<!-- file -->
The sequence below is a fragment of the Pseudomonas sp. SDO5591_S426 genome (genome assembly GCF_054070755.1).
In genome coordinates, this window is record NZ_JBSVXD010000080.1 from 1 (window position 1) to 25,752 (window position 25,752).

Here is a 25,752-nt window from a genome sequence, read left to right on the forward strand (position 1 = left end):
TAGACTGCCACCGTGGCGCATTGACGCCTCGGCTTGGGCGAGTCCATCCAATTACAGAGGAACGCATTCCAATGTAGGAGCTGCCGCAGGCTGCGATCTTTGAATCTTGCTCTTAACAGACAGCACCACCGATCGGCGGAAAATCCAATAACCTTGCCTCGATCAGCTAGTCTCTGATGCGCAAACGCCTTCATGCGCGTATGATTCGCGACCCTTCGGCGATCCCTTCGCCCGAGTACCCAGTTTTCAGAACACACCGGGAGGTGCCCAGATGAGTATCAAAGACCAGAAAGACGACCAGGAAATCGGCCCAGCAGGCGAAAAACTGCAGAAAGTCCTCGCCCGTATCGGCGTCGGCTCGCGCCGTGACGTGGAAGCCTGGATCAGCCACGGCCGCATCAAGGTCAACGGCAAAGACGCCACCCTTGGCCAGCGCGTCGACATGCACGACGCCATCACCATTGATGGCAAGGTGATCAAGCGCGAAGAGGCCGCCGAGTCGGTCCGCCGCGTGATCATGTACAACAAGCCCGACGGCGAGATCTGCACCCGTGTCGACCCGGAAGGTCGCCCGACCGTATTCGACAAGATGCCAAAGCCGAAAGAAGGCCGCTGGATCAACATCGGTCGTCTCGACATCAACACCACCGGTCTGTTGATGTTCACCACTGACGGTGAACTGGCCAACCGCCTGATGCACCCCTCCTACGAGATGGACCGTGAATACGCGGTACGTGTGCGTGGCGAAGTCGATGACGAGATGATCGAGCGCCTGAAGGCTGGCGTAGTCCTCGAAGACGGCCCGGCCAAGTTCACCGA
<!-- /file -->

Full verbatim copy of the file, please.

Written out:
The sequence below is a fragment of the Pseudomonas sp. SDO5591_S426 genome (genome assembly GCF_054070755.1).
In genome coordinates, this window is record NZ_JBSVXD010000080.1 from 1 (window position 1) to 25,752 (window position 25,752).

Here is a 25,752-nt window from a genome sequence, read left to right on the forward strand (position 1 = left end):
TAGACTGCCACCGTGGCGCATTGACGCCTCGGCTTGGGCGAGTCCATCCAATTACAGAGGAACGCATTCCAATGTAGGAGCTGCCGCAGGCTGCGATCTTTGAATCTTGCTCTTAACAGACAGCACCACCGATCGGCGGAAAATCCAATAACCTTGCCTCGATCAGCTAGTCTCTGATGCGCAAACGCCTTCATGCGCGTATGATTCGCGACCCTTCGGCGATCCCTTCGCCCGAGTACCCAGTTTTCAGAACACACCGGGAGGTGCCCAGATGAGTATCAAAGACCAGAAAGACGACCAGGAAATCGGCCCAGCAGGCGAAAAACTGCAGAAAGTCCTCGCCCGTATCGGCGTCGGCTCGCGCCGTGACGTGGAAGCCTGGATCAGCCACGGCCGCATCAAGGTCAACGGCAAAGACGCCACCCTTGGCCAGCGCGTCGACATGCACGACGCCATCACCATTGATGGCAAGGTGATCAAGCGCGAAGAGGCCGCCGAGTCGGTCCGCCGCGTGATCATGTACAACAAGCCCGACGGCGAGATCTGCACCCGTGTCGACCCGGAAGGTCGCCCGACCGTATTCGACAAGATGCCAAAGCCGAAAGAAGGCCGCTGGATCAACATCGGTCGTCTCGACATCAACACCACCGGTCTGTTGATGTTCACCACTGACGGTGAACTGGCCAACCGCCTGATGCACCCCTCCTACGAGATGGACCGTGAATACGCGGTACGTGTGCGTGGCGAAGTCGATGACGAGATGATCGAGCGCCTGAAGGCTGGCGTAGTCCTCGAAGACGGCCCGGCCAAGTTCACCGA